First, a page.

Book Chapters via ClinicalKey (CMA members only):

ClinicalKey drives better care by delivering fast, concise answers, and deep access to evidence whenever, wherever you need it. ClinicalKey includes access to 1,000+ textbooks, 600 full-text journals, images, videos and customizable patient handouts across 30+ medical specialties

 

Article via CMAJ:

Lyme carditis and atrioventricular block by Douglas Wan and Adrian Baranchuk. In CMAJ May 22, 2018 190 (20) E622; DOI: https://doi.org/10.1503/cmaj.171452

Clinical Practice Guidelines via CPG Infobase:

CPG Infobase contains approximately 1,200 evidence-based Canadian clinical practice guidelines (CPGs) developed or endorsed by authoritative medical or health organizations in Canada.

There are 8 Canadian Clinical practice guidelines on Lyme disease in CPG Infobase.

 

Drug Information via CPS online and on the RxTx app (CMA members only):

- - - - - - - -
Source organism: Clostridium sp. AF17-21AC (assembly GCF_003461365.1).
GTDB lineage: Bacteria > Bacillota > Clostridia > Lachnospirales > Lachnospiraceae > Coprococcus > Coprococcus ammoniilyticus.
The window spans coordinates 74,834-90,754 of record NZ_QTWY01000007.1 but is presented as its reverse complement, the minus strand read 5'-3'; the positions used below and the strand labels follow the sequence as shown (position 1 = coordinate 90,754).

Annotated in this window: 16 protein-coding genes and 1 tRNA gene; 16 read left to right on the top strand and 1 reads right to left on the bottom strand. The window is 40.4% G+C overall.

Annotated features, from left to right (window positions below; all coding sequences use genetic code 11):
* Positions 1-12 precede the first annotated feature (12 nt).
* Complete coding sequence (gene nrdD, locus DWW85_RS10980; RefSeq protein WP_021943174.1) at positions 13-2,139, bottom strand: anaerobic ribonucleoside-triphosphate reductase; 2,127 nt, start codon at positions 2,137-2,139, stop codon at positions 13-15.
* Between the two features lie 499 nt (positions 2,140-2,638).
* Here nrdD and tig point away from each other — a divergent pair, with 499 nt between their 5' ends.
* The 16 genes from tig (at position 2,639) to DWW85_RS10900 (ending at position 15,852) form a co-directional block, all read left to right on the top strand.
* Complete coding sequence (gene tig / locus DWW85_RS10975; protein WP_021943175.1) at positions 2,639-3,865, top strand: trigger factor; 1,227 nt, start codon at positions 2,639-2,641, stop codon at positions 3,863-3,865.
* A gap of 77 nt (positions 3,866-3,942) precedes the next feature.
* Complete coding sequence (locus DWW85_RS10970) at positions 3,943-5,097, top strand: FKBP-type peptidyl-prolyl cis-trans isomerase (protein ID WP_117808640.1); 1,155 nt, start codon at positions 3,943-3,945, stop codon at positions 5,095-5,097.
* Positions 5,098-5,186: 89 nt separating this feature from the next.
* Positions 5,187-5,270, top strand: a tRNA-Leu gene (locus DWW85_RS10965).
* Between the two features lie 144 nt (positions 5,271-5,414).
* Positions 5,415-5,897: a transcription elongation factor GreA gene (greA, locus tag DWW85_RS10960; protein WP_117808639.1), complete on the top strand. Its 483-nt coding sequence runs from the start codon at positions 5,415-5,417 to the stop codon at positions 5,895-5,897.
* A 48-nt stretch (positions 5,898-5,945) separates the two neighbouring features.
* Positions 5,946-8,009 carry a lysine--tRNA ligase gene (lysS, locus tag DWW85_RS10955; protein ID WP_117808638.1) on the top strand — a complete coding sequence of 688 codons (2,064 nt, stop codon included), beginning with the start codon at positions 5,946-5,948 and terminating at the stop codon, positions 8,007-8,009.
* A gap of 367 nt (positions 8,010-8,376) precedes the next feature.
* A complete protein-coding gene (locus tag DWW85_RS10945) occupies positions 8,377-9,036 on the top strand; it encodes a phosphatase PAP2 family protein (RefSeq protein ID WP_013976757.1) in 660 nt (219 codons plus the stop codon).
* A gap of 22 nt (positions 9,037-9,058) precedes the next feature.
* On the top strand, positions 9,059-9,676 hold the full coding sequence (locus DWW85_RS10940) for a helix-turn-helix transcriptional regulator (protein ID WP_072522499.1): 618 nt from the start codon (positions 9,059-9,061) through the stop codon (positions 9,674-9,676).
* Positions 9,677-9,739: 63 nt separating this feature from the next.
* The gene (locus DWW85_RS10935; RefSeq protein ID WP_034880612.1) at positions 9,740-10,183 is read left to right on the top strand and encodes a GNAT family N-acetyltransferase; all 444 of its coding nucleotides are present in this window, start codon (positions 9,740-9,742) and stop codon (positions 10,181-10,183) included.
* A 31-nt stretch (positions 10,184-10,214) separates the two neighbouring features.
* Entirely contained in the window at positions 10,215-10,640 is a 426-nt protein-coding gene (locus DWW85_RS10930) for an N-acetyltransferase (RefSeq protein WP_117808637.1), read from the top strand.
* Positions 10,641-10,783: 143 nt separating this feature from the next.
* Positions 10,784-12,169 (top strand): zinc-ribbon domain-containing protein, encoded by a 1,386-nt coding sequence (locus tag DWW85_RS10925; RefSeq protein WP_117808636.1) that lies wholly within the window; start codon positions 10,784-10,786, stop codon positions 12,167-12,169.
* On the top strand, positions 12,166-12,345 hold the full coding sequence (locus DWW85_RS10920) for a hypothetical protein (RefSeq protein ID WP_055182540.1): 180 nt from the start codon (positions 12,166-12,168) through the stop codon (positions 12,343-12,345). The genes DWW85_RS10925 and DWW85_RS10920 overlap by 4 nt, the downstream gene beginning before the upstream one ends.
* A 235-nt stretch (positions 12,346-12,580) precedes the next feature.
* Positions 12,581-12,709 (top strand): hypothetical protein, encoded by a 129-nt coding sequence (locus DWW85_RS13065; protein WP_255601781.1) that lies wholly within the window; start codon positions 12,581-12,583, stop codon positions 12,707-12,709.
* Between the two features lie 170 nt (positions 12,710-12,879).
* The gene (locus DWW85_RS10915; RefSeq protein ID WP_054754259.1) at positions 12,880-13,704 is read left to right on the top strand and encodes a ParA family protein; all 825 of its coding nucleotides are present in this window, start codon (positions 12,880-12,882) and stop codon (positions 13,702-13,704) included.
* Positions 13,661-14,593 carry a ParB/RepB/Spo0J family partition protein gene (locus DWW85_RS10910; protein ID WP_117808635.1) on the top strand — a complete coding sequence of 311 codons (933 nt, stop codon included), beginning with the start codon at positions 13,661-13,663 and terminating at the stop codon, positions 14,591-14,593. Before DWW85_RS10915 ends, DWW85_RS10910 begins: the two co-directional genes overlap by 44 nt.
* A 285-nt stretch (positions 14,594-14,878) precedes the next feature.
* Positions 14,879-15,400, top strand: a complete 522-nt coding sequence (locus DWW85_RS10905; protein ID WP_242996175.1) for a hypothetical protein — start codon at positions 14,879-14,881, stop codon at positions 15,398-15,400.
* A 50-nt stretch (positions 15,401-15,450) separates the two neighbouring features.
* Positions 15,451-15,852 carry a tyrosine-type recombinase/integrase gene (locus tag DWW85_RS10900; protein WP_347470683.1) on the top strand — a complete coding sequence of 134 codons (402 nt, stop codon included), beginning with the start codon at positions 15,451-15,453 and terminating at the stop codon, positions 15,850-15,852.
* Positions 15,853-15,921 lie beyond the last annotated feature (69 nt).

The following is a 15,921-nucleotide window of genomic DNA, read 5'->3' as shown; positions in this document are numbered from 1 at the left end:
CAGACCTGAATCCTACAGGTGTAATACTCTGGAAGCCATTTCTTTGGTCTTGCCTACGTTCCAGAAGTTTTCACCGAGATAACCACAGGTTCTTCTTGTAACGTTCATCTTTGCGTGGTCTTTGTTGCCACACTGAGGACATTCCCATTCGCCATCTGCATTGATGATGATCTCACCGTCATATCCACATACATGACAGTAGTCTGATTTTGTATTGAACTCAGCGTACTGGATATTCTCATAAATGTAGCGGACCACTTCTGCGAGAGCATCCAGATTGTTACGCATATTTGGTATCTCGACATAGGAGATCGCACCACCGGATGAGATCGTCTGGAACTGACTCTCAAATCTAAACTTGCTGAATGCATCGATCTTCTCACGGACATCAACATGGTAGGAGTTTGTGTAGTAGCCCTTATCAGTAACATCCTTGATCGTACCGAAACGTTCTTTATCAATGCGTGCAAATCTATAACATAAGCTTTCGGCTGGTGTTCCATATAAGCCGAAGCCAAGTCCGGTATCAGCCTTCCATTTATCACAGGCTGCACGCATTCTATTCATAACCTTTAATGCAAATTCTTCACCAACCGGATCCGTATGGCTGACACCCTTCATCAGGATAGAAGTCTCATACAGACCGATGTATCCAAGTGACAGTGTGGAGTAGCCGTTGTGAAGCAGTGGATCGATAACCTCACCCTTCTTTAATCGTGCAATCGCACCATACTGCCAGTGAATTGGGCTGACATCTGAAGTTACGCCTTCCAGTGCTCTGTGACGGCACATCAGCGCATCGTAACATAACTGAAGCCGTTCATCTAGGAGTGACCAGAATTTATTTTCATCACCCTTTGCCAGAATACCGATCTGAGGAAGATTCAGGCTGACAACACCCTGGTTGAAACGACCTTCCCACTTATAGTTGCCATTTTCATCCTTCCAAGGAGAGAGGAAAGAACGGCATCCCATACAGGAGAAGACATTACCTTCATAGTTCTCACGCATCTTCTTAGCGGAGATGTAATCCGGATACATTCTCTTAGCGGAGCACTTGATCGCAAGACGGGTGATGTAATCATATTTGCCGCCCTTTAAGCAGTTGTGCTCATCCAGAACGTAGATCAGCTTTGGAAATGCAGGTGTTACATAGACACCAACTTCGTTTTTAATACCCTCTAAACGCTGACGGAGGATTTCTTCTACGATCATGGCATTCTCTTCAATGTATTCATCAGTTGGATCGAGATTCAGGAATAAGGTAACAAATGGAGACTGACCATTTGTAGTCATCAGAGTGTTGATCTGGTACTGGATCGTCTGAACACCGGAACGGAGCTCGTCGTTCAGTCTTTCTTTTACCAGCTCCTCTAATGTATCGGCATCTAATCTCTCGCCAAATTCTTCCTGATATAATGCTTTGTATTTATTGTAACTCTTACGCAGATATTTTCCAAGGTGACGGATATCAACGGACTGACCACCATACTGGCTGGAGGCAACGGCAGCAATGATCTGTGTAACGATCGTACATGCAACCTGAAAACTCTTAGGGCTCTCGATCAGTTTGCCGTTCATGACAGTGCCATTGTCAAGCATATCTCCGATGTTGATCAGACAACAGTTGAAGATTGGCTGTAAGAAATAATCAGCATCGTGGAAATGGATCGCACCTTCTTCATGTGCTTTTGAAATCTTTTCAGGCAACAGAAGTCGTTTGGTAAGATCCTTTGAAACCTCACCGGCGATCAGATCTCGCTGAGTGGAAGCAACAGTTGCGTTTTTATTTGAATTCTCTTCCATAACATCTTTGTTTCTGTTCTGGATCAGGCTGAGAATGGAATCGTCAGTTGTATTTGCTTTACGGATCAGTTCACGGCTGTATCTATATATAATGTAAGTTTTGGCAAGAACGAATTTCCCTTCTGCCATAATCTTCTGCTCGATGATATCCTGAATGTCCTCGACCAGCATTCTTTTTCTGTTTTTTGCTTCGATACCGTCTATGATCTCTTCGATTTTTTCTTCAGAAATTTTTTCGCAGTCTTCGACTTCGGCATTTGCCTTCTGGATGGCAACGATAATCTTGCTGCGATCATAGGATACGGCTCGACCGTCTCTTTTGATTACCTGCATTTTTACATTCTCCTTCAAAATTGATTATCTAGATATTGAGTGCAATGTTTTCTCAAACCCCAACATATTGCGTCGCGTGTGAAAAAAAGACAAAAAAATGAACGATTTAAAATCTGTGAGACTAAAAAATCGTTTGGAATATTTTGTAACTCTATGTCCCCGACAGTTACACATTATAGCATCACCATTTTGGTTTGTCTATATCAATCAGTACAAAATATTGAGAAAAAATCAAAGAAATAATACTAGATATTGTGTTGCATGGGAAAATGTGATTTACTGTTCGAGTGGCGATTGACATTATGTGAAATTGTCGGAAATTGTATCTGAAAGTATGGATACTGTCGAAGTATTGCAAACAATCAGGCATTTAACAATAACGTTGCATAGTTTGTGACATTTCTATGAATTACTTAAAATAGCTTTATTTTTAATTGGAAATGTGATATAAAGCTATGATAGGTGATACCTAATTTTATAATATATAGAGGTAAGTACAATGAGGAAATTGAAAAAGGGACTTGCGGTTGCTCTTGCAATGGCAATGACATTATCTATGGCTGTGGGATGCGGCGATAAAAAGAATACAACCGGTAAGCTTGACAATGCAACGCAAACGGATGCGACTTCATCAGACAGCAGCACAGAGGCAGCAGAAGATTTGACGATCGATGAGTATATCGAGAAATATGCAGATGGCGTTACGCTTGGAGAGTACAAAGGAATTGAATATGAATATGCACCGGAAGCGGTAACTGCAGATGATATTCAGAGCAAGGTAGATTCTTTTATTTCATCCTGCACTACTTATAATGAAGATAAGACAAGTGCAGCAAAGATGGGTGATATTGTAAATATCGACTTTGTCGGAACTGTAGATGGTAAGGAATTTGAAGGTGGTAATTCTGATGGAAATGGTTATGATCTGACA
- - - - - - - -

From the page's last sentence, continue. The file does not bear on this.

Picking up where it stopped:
CPS offers 2000+Canadian product monographs for drugs, vaccines and natural health products that are developed by manufacturers, approved by Health Canada and optimized by CPhA editors

Search “Lyme Disease” in the CPS on the RxTx app to find related monographs and the Drug Choices table which provides dosage, adverse effects, drug interactions and relative cost of treatment for medications.

Need more information or have a more focused clinical question on Lyme disease (or any other clinical topic of interest)? Contact the Ask a Librarian team to request a literature search.

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This material is for informational purposes only. It is not intended to be a substitute for professional medical advice and should not be relied on as health or personal advice. The opinions stated by the authors are made in a personal capacity and do not necessarily reflect those of the Canadian Medical Association and its subsidiaries including Joule.  Feel passionate about physician-led innovation? Please connect with us at jouleinquiries@cma.ca.

About the author

Joule’s medical librarians are the professionals behind “Ask a Librarian”, a service for all CMA members looking for clinical search expertise. This experienced team of librarians can support you by searching on your behalf, teaching you effective search strategies or training you to use our clinical resources.